IRELAND 30 March 2017
Dublin Castle - 24 June 2005
Press Release: VFM Report on Waste Management in Hospitals
The Comptroller and Auditor General, Mr John Purcell, has today published a report on a value for money examination of waste management in hospitals.
Background to the Examination
Healthcare risk waste is any potentially hazardous waste material arising from healthcare-related activities. Such waste requires special management and the use of costly handling and disposal arrangements to avoid causing infection or injury to those who come in contact with it, and to minimise negative impacts on the environment. Because of the scale and nature of the services they provide, hospitals also produce large volumes of non-risk waste e.g. from kitchens, cleaning services, offices, etc.
The examination was carried out to identify
- the level of output of waste in publicly-funded hospitals in Ireland, and the type of waste produced
- the costs associated with the collection, handling, treatment and disposal of such waste
- good practice in the management of waste in publicly-funded hospitals.
The direct costs incurred by hospitals in handling and disposing of waste in 2002 is estimated at ?13.2 million (or ?15.5 million in 2004 prices). While this is a small expenditure in the context of the overall public provision for hospital services, it still represents a significant cost element for hospitals, and one that may escalate rapidly if not properly managed.
The total quantity of waste produced by publicly-funded hospitals in 2002 is estimated at around 27,500 tonnes. A comparison with waste output levels for hospitals in other jurisdictions showed that output levels were similar for large hospitals but that many small and medium-sized Irish hospitals had significantly higher waste output levels than their equivalents elsewhere. This suggests there is scope for such hospitals to reduce the amounts of waste they produce.
A high proportion of the materials in non-risk hospital waste could be recycled but the reported level of recycling by hospitals was low. Hospitals reported having had difficulties in finding contractors willing to take recyclable materials, but a number stated that they have more recently started to recycle or increased the level of recycling. Recycling is usually not cost free, but it is generally cheaper than disposing of waste at landfill, and some hospitals reported recycling initiatives that resulted in worthwhile savings.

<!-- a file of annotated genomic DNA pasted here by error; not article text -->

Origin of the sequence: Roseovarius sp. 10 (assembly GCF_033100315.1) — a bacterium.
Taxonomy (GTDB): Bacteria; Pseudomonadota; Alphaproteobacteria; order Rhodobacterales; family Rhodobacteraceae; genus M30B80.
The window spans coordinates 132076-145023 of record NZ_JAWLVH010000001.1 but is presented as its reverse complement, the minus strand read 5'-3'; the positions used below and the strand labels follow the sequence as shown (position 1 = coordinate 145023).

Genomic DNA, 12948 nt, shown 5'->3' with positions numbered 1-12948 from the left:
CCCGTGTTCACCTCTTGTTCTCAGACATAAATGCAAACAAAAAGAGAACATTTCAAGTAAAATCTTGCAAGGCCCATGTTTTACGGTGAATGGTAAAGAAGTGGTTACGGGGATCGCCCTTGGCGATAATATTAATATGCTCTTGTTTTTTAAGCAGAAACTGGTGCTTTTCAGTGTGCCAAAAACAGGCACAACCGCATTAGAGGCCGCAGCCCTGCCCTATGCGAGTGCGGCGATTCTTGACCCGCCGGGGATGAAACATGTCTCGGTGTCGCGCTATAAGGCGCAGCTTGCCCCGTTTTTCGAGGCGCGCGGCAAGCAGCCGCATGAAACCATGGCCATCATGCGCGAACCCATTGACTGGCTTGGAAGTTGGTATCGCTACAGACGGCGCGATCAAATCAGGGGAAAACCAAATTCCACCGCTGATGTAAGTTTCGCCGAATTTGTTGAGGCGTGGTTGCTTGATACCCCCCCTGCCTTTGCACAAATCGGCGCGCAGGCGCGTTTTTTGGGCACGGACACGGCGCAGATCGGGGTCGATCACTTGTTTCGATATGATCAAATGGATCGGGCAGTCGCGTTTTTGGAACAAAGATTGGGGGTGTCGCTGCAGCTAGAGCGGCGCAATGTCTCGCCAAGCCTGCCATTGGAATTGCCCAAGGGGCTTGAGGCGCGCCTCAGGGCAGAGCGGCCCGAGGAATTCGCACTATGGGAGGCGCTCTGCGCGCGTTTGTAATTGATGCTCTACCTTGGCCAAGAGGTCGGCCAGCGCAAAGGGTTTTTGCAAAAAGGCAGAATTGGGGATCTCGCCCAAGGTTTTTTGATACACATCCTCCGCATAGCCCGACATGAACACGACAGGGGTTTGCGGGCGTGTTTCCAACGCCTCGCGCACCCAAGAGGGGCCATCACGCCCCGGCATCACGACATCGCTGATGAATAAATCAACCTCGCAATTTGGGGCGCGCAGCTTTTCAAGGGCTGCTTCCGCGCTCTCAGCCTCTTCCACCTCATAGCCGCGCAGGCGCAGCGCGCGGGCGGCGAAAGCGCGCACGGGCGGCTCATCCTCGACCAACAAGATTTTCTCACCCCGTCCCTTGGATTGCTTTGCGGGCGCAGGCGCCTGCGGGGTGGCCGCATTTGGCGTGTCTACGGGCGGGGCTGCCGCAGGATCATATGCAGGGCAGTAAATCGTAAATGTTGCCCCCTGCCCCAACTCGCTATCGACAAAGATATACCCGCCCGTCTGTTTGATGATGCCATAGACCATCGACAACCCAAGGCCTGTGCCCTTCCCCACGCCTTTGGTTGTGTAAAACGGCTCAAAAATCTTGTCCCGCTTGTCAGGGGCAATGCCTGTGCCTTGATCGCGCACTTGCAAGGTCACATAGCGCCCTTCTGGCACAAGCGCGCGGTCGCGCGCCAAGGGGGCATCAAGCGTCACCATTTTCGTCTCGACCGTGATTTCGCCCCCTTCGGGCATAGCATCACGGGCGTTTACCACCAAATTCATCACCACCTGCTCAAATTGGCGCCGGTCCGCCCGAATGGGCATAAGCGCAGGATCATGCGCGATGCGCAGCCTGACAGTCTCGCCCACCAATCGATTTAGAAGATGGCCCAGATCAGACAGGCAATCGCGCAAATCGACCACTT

Risk waste accounted for almost one fifth of the total waste output ? just under 5,300 tonnes ? and nearly all of this was produced in the acute and maternity hospitals.
The cost to hospitals for handling and disposal of risk waste (estimated to average ?1,430 per tonne) was almost six times the cost of handling and disposal of non-risk waste (estimated at an average of around ?250 per tonne). The very wide difference in cost underlines the importance of ensuring there is good segregation of waste, so that only waste that needs to be treated as risk waste gets into that disposal stream.
On the basis of a comparison of costs across the hospital sector, there appears to be scope for savings in the procurement and use of the special colour-coded containers and bags used when risk waste is being handled.
Most publicly-funded hospitals use the same service provider to remove and treat risk waste, under a joint contract arrangement. Almost all the risk waste collected from those hospitals is treated by disinfection at the service provider?s plant, and subsequently sent for landfill. A very small percentage of risk waste (around 2% in 2002) is considered to require incineration, and this is carried out in Belgium.
Individual hospitals reported that they pay prices ranging from around ?140 to just over ?450 per tonne to the waste contractors that collect their non-risk waste. This variation in cost reflects many factors, including local landfill costs, distance to landfill and the degree of competition between waste contractors locally.
Some good practice ideas already in use in individual hospitals are highlighted in this report to assist hospital and other health sector managers in developing and improving their strategies for dealing with waste.
None of the hospitals or health boards visited during this examination had adopted a clear set of relevant and comprehensive targets for waste management performance. In general, their waste management plans contain little information about hospitals? and health boards? performance in managing waste e.g. the incidence of waste-related health and safety incidents, the amount of waste produced, the costs incurred, the proportion of waste recycled, etc.
A set of about twelve key measures could be used by larger hospitals in assessing, monitoring and setting targets for waste management performance. Developing plans that focus primarily on performance objectives and targets to be achieved by stated dates would provide hospital managers with a much stronger focus and incentive for improving waste management in hospitals.
Notes for Editors
The Comptroller and Auditor General is an independent constitutional officer with responsibility for the audit of public funds. He reports to Dáil ?reann.
The full text of the report is available on the website of the Office of the Comptroller and Auditor General (go to www.gov.ie/audgen/)
For further information about the report, please contact:
Seamus McCarthy at (087) 907 8262 or at Seamus_McCarthy@audgen.irlgov.ie